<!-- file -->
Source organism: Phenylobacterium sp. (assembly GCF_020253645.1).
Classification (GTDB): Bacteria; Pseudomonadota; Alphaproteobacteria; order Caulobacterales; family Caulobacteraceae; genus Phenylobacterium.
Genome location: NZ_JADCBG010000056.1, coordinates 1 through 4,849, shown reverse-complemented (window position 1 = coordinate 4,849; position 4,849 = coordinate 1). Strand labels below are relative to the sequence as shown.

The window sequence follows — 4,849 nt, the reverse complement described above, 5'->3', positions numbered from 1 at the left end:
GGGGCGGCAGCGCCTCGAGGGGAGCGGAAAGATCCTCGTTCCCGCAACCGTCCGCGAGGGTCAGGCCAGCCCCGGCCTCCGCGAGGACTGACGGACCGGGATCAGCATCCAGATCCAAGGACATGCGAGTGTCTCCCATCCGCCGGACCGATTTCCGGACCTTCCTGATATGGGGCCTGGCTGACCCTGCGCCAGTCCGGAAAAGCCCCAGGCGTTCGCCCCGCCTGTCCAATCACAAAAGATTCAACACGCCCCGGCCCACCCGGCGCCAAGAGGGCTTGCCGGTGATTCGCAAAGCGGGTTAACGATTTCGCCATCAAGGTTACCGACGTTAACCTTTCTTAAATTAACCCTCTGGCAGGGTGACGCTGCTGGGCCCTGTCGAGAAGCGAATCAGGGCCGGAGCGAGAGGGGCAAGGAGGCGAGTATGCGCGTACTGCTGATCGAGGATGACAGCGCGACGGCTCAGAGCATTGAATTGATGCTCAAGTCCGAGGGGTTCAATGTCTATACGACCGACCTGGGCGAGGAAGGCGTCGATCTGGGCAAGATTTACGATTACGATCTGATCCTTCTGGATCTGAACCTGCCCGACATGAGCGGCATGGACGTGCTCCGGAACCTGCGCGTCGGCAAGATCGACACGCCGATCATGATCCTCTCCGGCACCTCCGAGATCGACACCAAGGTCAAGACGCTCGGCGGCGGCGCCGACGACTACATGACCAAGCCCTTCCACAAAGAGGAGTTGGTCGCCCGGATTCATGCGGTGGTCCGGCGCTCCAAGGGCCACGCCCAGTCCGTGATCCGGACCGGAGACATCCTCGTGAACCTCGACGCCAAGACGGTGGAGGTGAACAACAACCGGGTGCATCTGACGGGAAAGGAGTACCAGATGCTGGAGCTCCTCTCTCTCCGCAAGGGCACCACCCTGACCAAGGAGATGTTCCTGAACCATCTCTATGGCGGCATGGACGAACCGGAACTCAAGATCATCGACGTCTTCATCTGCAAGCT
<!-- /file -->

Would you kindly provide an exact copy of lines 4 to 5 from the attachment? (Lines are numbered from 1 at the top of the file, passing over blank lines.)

The window sequence follows — 4,849 nt, the reverse complement described above, 5'->3', positions numbered from 1 at the left end:
GGGGCGGCAGCGCCTCGAGGGGAGCGGAAAGATCCTCGTTCCCGCAACCGTCCGCGAGGGTCAGGCCAGCCCCGGCCTCCGCGAGGACTGACGGACCGGGATCAGCATCCAGATCCAAGGACATGCGAGTGTCTCCCATCCGCCGGACCGATTTCCGGACCTTCCTGATATGGGGCCTGGCTGACCCTGCGCCAGTCCGGAAAAGCCCCAGGCGTTCGCCCCGCCTGTCCAATCACAAAAGATTCAACACGCCCCGGCCCACCCGGCGCCAAGAGGGCTTGCCGGTGATTCGCAAAGCGGGTTAACGATTTCGCCATCAAGGTTACCGACGTTAACCTTTCTTAAATTAACCCTCTGGCAGGGTGACGCTGCTGGGCCCTGTCGAGAAGCGAATCAGGGCCGGAGCGAGAGGGGCAAGGAGGCGAGTATGCGCGTACTGCTGATCGAGGATGACAGCGCGACGGCTCAGAGCATTGAATTGATGCTCAAGTCCGAGGGGTTCAATGTCTATACGACCGACCTGGGCGAGGAAGGCGTCGATCTGGGCAAGATTTACGATTACGATCTGATCCTTCTGGATCTGAACCTGCCCGACATGAGCGGCATGGACGTGCTCCGGAACCTGCGCGTCGGCAAGATCGACACGCCGATCATGATCCTCTCCGGCACCTCCGAGATCGACACCAAGGTCAAGACGCTCGGCGGCGGCGCCGACGACTACATGACCAAGCCCTTCCACAAAGAGGAGTTGGTCGCCCGGATTCATGCGGTGGTCCGGCGCTCCAAGGGCCACGCCCAGTCCGTGATCCGGACCGGAGACATCCTCGTGAACCTCGACGCCAAGACGGTGGAGGTGAACAACAACCGGGTGCATCTGACGGGAAAGGAGTACCAGATGCTGGAGCTCCTCTCTCTCCGCAAGGGCACCACCCTGACCAAGGAGATGTTCCTGAACCATCTCTATGGCGGCATGGACGAACCGGAACTCAAGATCATCGACGTCTTCATCTGCAAGCT